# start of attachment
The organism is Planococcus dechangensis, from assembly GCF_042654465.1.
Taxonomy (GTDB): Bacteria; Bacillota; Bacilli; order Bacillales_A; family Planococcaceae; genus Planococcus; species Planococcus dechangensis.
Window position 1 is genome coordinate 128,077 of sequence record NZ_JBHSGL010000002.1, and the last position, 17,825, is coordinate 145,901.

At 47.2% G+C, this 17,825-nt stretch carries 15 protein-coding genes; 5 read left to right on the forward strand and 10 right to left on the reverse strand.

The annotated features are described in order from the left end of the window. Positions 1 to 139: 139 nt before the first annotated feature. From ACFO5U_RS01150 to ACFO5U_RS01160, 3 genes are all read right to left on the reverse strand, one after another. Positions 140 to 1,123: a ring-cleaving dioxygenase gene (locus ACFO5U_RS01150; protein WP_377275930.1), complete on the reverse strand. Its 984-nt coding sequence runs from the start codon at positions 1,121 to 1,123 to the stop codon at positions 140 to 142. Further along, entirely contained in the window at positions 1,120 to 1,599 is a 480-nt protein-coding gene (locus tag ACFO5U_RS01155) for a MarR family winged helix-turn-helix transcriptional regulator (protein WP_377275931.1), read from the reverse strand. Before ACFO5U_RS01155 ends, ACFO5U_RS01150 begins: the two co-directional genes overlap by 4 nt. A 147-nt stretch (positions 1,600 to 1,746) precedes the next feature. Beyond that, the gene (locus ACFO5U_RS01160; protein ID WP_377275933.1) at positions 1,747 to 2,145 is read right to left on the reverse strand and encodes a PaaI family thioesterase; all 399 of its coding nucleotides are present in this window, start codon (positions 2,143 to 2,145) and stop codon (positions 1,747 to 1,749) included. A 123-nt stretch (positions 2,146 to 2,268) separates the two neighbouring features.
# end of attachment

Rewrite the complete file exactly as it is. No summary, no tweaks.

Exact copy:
The organism is Planococcus dechangensis, from assembly GCF_042654465.1.
Taxonomy (GTDB): Bacteria; Bacillota; Bacilli; order Bacillales_A; family Planococcaceae; genus Planococcus; species Planococcus dechangensis.
Window position 1 is genome coordinate 128,077 of sequence record NZ_JBHSGL010000002.1, and the last position, 17,825, is coordinate 145,901.

At 47.2% G+C, this 17,825-nt stretch carries 15 protein-coding genes; 5 read left to right on the forward strand and 10 right to left on the reverse strand.

The annotated features are described in order from the left end of the window. Positions 1 to 139: 139 nt before the first annotated feature. From ACFO5U_RS01150 to ACFO5U_RS01160, 3 genes are all read right to left on the reverse strand, one after another. Positions 140 to 1,123: a ring-cleaving dioxygenase gene (locus ACFO5U_RS01150; protein WP_377275930.1), complete on the reverse strand. Its 984-nt coding sequence runs from the start codon at positions 1,121 to 1,123 to the stop codon at positions 140 to 142. Further along, entirely contained in the window at positions 1,120 to 1,599 is a 480-nt protein-coding gene (locus tag ACFO5U_RS01155) for a MarR family winged helix-turn-helix transcriptional regulator (protein WP_377275931.1), read from the reverse strand. Before ACFO5U_RS01155 ends, ACFO5U_RS01150 begins: the two co-directional genes overlap by 4 nt. A 147-nt stretch (positions 1,600 to 1,746) precedes the next feature. Beyond that, the gene (locus ACFO5U_RS01160; protein ID WP_377275933.1) at positions 1,747 to 2,145 is read right to left on the reverse strand and encodes a PaaI family thioesterase; all 399 of its coding nucleotides are present in this window, start codon (positions 2,143 to 2,145) and stop codon (positions 1,747 to 1,749) included. A 123-nt stretch (positions 2,146 to 2,268) separates the two neighbouring features.